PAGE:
Parasitic infection is a major health problem throughout the world and is responsible for considerable economic losses to the livestock industry, particularly to poor livestock owners in developing countries. Other adverse effects of these parasites include loss of meat, wool, and egg production. Amongst helminths, infection caused by trematodes like amphistomes ( Gigantocotyle explanatum and Gastrothylax crumenifer ) and Fasciola sp. is more serious than that due to round worms. The prevalence of G. explanatum is very high in ruminants in the Indian subcontinent. These parasites cause hemorrhages and connective tissue proliferation at the site of attachment, vacuolar degeneration in the liver, and hyperplasia in the bile duct, thereby seriously affecting the health and productivity of infected animals. [1]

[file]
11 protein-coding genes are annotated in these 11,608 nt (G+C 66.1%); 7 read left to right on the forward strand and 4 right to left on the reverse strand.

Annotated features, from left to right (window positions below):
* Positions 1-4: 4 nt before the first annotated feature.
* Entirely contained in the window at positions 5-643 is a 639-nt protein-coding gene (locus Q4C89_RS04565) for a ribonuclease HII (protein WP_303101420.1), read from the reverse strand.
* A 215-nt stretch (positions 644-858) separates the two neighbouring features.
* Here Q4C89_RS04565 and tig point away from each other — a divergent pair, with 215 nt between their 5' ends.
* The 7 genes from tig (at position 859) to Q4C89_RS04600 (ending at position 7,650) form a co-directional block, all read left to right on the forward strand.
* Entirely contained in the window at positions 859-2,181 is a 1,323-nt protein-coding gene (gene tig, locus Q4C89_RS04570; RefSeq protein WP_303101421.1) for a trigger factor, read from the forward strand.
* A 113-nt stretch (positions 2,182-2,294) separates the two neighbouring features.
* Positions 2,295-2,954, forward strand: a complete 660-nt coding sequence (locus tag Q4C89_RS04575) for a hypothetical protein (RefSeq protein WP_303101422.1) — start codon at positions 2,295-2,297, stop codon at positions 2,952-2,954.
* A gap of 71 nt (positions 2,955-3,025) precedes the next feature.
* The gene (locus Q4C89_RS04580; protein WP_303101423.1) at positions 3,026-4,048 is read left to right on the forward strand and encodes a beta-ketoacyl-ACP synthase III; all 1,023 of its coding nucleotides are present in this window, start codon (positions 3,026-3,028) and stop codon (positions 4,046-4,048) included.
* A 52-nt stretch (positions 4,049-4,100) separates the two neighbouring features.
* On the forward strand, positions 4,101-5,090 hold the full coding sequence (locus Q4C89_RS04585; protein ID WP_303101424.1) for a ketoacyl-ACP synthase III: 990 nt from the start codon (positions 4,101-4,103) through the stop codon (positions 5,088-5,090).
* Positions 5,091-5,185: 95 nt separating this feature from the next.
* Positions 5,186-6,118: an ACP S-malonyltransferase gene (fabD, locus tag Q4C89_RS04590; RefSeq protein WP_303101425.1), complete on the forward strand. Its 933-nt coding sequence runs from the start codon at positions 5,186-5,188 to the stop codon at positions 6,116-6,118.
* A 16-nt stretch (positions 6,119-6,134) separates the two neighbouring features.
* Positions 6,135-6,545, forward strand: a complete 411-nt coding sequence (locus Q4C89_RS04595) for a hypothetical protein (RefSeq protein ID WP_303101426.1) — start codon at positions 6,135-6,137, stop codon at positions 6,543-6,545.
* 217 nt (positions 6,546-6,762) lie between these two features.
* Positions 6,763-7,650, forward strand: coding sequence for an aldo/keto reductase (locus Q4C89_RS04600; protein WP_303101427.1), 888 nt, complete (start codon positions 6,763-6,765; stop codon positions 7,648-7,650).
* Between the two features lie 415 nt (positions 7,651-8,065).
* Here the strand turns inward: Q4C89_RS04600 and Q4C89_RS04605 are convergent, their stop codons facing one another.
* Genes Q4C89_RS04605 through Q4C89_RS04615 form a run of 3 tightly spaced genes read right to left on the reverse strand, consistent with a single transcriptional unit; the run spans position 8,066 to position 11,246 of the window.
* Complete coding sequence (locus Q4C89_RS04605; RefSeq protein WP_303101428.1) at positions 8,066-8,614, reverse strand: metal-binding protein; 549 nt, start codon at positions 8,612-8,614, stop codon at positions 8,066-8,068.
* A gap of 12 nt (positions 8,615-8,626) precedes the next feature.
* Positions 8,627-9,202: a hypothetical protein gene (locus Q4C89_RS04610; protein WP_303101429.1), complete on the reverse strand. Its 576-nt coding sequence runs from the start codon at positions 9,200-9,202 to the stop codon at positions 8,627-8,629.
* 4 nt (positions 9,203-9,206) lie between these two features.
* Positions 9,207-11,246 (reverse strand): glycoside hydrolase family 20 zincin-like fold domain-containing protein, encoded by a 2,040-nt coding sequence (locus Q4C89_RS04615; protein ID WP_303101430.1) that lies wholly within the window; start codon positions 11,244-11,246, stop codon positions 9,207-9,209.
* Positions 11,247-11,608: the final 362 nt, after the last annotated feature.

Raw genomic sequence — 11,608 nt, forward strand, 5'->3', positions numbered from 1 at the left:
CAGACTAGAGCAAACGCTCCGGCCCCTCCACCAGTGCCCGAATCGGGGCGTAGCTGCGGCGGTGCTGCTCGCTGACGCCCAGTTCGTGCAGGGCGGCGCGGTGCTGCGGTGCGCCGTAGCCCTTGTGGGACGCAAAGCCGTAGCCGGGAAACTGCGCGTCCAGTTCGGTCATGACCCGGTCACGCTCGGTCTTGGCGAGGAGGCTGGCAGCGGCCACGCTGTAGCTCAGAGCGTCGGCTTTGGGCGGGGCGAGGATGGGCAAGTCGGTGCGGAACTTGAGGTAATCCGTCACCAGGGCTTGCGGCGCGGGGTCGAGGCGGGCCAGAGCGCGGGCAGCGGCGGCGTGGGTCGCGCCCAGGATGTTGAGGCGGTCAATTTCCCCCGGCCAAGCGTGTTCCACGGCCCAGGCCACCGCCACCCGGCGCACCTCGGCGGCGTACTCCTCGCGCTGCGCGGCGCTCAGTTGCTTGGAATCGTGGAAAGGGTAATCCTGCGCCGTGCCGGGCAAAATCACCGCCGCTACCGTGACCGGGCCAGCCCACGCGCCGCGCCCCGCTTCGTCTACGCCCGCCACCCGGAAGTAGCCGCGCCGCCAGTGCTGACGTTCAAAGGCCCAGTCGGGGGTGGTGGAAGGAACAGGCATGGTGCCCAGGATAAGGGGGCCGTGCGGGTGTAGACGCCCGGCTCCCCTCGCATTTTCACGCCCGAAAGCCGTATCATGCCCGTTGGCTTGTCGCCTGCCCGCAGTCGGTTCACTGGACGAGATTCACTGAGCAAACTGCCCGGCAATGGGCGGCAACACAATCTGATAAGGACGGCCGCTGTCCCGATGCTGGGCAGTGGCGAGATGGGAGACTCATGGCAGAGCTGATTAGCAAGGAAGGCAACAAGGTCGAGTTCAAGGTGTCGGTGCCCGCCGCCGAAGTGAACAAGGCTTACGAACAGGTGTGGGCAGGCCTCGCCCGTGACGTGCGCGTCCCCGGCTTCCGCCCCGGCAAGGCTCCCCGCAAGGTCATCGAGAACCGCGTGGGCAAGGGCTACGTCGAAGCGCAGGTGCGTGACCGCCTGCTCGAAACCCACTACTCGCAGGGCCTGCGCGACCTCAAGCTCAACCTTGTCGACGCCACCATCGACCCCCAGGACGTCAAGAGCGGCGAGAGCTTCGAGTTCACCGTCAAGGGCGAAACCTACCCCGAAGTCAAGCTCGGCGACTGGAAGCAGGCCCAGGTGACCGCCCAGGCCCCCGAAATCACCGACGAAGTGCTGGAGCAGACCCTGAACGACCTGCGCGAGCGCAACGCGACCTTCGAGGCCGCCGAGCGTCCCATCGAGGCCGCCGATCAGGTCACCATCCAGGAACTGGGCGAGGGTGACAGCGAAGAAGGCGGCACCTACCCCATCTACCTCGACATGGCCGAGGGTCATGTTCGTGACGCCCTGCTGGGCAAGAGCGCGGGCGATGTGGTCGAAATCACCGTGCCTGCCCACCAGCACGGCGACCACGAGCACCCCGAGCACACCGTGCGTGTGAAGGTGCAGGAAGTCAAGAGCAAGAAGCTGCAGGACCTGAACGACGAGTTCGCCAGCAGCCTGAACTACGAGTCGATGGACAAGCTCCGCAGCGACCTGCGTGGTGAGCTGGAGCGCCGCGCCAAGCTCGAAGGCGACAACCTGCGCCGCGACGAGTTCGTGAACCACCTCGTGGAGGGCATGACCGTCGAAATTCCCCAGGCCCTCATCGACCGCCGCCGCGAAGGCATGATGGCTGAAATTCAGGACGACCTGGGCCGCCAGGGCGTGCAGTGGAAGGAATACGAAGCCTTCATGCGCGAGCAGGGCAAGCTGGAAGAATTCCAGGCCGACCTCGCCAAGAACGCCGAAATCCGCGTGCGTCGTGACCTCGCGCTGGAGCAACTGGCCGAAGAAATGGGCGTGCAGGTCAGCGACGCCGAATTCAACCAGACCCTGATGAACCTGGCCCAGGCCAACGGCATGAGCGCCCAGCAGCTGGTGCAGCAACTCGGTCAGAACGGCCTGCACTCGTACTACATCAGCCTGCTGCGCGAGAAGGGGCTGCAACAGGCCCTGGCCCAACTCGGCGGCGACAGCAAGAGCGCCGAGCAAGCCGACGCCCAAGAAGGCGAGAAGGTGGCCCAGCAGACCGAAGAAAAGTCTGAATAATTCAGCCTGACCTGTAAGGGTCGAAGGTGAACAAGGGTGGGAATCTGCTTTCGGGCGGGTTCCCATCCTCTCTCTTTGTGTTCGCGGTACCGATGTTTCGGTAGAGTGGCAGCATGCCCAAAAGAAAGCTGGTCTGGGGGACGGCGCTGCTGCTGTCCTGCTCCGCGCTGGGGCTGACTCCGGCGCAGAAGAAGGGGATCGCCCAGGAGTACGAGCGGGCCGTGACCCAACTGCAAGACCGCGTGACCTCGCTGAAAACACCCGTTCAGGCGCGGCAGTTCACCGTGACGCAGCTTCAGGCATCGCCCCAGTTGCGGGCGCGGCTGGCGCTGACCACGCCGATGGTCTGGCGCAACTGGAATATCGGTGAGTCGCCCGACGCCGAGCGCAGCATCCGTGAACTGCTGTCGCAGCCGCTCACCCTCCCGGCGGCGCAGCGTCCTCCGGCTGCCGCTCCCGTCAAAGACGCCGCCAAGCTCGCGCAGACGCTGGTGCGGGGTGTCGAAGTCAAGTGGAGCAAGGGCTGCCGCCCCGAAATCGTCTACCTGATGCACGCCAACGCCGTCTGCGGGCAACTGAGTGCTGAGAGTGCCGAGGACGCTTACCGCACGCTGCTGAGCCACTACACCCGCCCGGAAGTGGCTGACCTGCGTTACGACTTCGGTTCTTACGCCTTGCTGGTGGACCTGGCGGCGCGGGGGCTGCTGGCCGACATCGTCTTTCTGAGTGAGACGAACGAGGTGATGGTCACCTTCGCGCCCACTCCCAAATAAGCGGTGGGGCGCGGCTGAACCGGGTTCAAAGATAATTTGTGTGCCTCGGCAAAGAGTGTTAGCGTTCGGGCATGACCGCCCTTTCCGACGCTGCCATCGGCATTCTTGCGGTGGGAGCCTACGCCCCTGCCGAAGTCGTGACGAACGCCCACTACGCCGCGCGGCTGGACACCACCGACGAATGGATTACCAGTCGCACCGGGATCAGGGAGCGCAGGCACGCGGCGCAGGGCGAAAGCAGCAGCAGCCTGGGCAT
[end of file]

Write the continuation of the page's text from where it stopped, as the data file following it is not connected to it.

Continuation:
Chemotherapy is the only efficient and effective tool to cure and control the helminth infection, as efficacious vaccines against helminths have not been developed so far. Indiscriminate use of synthetic anthelmintics in domestic animals has resulted in the development of resistance in helminth parasites. [2],[3],[4] Further, residual toxicity, adverse reactions, high cost, and inaccessibility to the rural farmers are problems associated with these agents. Consequently, there is an urgent need to develop newer, selective, and eco-friendly agents to control helminth infections. Plant-based anthelmintics offer an alternative to overcome some of these problems and they can be both sustainable and environmentally acceptable. Unlike synthetic anthelmintics, plant-based anthelmintics with different modes of action could be of value in preventing the development of resistance. [5] Herbal drugs have been in use since ancient times for the treatment of a variety of acute and chronic parasitic diseases, both in human and in veterinary medicine. [6],[7] The use of an extract of male fern ( Dryopteris felix mas ) against cestodes and trematodes and that of arecoline (from Areca catechu ) against tapeworms of dogs and poultry has also been reported. [8]